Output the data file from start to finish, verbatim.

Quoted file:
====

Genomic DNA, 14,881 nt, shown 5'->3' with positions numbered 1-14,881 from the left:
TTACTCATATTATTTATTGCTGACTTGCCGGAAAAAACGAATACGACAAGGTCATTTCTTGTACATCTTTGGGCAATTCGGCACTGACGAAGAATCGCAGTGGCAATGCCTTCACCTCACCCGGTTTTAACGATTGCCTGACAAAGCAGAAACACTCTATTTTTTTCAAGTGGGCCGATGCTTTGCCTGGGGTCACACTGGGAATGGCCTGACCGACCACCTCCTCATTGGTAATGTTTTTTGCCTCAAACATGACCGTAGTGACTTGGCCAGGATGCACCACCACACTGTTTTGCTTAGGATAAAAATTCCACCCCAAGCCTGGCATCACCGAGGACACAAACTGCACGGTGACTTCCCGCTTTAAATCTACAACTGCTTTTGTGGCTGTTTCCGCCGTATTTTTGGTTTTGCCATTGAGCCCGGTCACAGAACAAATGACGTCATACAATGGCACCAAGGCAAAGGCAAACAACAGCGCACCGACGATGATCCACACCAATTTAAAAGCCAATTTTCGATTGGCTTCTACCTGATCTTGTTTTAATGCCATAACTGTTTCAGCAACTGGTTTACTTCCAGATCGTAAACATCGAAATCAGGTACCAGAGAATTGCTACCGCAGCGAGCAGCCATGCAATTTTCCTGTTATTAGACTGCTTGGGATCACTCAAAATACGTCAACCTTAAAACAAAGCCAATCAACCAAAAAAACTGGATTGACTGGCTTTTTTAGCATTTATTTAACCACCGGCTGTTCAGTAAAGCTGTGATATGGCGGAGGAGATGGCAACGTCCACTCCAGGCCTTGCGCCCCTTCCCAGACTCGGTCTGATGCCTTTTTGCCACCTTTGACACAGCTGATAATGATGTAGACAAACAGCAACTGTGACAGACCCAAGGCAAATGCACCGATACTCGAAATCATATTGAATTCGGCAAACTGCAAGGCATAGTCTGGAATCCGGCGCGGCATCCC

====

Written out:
Genomic DNA, 14,881 nt, shown 5'->3' with positions numbered 1-14,881 from the left:
TTACTCATATTATTTATTGCTGACTTGCCGGAAAAAACGAATACGACAAGGTCATTTCTTGTACATCTTTGGGCAATTCGGCACTGACGAAGAATCGCAGTGGCAATGCCTTCACCTCACCCGGTTTTAACGATTGCCTGACAAAGCAGAAACACTCTATTTTTTTCAAGTGGGCCGATGCTTTGCCTGGGGTCACACTGGGAATGGCCTGACCGACCACCTCCTCATTGGTAATGTTTTTTGCCTCAAACATGACCGTAGTGACTTGGCCAGGATGCACCACCACACTGTTTTGCTTAGGATAAAAATTCCACCCCAAGCCTGGCATCACCGAGGACACAAACTGCACGGTGACTTCCCGCTTTAAATCTACAACTGCTTTTGTGGCTGTTTCCGCCGTATTTTTGGTTTTGCCATTGAGCCCGGTCACAGAACAAATGACGTCATACAATGGCACCAAGGCAAAGGCAAACAACAGCGCACCGACGATGATCCACACCAATTTAAAAGCCAATTTTCGATTGGCTTCTACCTGATCTTGTTTTAATGCCATAACTGTTTCAGCAACTGGTTTACTTCCAGATCGTAAACATCGAAATCAGGTACCAGAGAATTGCTACCGCAGCGAGCAGCCATGCAATTTTCCTGTTATTAGACTGCTTGGGATCACTCAAAATACGTCAACCTTAAAACAAAGCCAATCAACCAAAAAAACTGGATTGACTGGCTTTTTTAGCATTTATTTAACCACCGGCTGTTCAGTAAAGCTGTGATATGGCGGAGGAGATGGCAACGTCCACTCCAGGCCTTGCGCCCCTTCCCAGACTCGGTCTGATGCCTTTTTGCCACCTTTGACACAGCTGATAATGATGTAGACAAACAGCAACTGTGACAGACCCAAGGCAAATGCACCGATACTCGAAATCATATTGAATTCGGCAAACTGCAAGGCATAGTCTGGAATCCGGCGCGGCATCCC